27 Nov 2020 - Thorsten
Djenty-Progressive-Rock | Release date: 27 Nov 2020
Flashback to the beginning of the new millenium, when Djent was not a musical genre but merely a way of playing and when progressive rock acts were harsher than the stuff our fathers listened to.
There was a time when bands like Amplifier, Dredg and Oceansize were the latest shit in modern alternative music. When djent was not something you found on too many metal albums, when it was hip to be different but not to overthink stuff. These bands had something about their sound that set them apart and that something was often their use of drums and synths.
A few hours ago, a friend of mine told me about a band I should check out and he mentioned Dredg and Oceansize as references. Of course that immediately ignited my interest and man, I was not disappointed. This record really is a reminiscence why this kind of alternative hardcore was so interesting. Connect is the third release by this Indian band and their first after a longer break since 2015.
The drums are very poignant and poly-rhythmic, able to set real highlights into the tight-knit web of sound. The spherical synth elements are very well-set and round out a really remarkable listening experience. The guitars are crisp and with just the right amount of hall to turn some simple pickings into nice shortly meandering spaces. The only thing that one might point out negatively are the vocals as they sometimes are a bit too simple.
To give you an example for this really well-constructed I want to point out the final track “Northern Lights” which has a very nice picking intro with a simple synth-space growing out of it. Both things might remind some people of Stabbing Westward and Catch Without Arms-period Dredg and when the guitar starts its little riff it completely changes the track. The drums set in and the song turns into an Alternative monster with a djenty guitar with the triplet notes in the middle making it even more interesting.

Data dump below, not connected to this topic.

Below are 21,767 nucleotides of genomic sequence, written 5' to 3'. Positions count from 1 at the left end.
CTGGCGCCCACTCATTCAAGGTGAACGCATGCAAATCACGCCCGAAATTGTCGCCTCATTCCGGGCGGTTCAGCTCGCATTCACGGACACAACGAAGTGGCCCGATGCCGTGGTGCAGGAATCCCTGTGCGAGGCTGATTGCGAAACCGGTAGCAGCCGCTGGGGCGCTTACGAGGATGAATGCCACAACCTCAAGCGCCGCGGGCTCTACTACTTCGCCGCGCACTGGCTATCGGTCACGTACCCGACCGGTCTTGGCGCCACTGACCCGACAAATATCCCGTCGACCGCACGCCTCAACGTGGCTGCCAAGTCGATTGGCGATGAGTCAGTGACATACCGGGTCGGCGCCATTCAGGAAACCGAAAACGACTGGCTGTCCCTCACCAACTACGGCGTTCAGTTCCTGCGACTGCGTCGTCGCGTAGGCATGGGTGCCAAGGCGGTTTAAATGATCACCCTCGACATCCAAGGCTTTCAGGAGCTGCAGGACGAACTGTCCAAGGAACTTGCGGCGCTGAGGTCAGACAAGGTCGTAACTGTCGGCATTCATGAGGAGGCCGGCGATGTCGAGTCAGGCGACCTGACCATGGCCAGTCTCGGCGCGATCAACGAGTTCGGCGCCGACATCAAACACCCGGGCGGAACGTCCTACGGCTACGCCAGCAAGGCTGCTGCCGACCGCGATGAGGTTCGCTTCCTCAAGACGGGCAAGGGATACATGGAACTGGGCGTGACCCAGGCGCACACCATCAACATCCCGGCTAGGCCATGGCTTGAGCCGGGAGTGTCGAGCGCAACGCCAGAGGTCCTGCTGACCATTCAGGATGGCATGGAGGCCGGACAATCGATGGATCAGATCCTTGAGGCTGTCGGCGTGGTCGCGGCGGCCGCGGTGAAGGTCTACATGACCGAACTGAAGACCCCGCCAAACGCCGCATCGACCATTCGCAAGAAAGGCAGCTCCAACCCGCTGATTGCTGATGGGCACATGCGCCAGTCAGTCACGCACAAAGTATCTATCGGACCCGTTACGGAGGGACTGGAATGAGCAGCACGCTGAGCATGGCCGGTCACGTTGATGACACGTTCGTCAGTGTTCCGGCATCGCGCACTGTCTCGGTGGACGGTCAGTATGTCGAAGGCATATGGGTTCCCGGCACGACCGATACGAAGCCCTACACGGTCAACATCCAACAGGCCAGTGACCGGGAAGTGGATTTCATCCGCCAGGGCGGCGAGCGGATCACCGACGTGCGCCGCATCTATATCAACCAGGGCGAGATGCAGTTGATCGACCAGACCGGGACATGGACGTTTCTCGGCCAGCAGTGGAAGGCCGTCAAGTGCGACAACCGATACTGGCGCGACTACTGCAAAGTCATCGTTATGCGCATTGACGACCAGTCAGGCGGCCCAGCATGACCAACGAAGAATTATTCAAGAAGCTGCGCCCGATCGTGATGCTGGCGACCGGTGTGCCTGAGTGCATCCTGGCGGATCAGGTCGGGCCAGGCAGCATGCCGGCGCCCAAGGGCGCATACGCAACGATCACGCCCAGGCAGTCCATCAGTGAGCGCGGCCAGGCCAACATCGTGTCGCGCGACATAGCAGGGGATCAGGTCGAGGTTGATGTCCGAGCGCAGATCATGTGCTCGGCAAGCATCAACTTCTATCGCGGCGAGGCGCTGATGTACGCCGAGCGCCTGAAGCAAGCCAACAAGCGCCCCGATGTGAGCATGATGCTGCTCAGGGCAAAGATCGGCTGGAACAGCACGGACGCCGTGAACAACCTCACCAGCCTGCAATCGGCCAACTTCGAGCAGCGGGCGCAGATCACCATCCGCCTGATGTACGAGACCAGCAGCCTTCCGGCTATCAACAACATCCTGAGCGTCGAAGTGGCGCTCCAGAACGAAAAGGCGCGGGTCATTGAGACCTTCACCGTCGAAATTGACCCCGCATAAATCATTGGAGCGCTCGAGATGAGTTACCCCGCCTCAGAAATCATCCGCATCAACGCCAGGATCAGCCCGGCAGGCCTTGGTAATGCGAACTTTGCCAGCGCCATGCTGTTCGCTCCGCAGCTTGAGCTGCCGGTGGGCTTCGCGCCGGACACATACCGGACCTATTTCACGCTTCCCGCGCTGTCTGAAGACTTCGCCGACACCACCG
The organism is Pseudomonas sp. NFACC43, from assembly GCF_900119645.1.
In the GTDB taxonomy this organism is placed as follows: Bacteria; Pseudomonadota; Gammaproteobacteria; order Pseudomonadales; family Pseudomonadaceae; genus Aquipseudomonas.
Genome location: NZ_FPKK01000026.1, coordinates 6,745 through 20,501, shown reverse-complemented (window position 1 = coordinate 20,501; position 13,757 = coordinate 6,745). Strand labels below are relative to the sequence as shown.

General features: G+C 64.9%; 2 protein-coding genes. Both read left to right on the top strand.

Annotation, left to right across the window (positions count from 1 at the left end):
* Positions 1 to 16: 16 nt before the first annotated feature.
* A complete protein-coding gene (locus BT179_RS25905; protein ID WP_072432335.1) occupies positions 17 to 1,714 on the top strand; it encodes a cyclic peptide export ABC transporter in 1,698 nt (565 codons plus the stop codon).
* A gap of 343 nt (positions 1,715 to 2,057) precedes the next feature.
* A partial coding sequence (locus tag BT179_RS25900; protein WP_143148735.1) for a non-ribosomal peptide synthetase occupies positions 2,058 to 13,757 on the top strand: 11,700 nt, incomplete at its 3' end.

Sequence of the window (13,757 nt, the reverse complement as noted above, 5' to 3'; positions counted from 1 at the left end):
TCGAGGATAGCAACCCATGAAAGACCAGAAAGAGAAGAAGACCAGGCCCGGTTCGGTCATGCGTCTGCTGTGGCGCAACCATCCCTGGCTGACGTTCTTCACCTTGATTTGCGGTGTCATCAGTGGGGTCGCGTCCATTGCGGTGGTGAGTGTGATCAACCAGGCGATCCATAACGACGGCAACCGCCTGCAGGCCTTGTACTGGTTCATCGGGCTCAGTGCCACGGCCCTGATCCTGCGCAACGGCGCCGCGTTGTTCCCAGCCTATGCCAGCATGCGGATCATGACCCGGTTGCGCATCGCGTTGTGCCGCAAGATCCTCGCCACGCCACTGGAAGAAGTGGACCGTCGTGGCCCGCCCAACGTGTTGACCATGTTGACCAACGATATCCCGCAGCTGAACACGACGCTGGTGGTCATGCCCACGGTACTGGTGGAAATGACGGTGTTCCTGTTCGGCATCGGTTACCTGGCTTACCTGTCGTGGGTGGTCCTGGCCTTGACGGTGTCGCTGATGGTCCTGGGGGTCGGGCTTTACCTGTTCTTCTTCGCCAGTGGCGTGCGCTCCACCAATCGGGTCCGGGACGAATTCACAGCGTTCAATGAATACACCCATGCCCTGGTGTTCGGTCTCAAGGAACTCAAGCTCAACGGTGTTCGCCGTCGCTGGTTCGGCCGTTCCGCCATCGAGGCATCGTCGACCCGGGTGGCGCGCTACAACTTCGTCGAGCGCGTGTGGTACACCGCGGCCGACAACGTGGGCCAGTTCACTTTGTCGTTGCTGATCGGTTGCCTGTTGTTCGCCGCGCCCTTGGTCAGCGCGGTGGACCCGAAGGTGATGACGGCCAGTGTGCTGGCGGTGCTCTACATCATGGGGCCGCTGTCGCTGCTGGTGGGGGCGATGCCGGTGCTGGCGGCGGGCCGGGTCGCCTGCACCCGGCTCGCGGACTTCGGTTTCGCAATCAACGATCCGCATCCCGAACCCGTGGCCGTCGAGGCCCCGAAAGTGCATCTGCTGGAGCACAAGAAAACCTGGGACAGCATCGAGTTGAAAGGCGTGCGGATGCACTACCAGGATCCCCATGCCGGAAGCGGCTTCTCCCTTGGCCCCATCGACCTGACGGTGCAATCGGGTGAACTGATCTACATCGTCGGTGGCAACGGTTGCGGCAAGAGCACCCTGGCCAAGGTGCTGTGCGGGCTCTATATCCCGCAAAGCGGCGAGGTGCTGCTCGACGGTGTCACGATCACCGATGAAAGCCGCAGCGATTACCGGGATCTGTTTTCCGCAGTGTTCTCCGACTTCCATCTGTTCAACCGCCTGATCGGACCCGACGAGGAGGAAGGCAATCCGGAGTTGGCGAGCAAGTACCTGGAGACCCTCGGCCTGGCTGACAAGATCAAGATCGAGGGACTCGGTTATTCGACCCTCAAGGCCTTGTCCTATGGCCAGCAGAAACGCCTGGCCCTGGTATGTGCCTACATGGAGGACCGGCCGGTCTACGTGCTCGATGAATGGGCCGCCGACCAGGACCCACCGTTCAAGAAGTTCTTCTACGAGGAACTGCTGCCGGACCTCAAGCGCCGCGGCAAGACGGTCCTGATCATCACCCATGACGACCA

At the other end of the record we have the opening track “Hide” with all its rhythmic elements working with and simultaneously against each other. The vocals of this track are quite fitting for the band but sometimes they could break out more, become more dominant. Dredg songs were always even bigger with the vocals, here the vocals are good but don’t evolve the songs any further.
I must point out something: This might not be a one-to-one-copy of the old classics like Oceansize or Circa Survive but it is an evolutionary step as it incorporates new elements taken from bands like TesseracT. The tracks on Connect flow effortlessly into each other although they are clearly marked off from the next one, but nevertheless the record has the same flow as records by these stalwarts mentioned above. The guys might be the next big thing in alternative, progressive metal, so keep an eye open if you like crescendo-driven, hall-laden emotional guitar lines.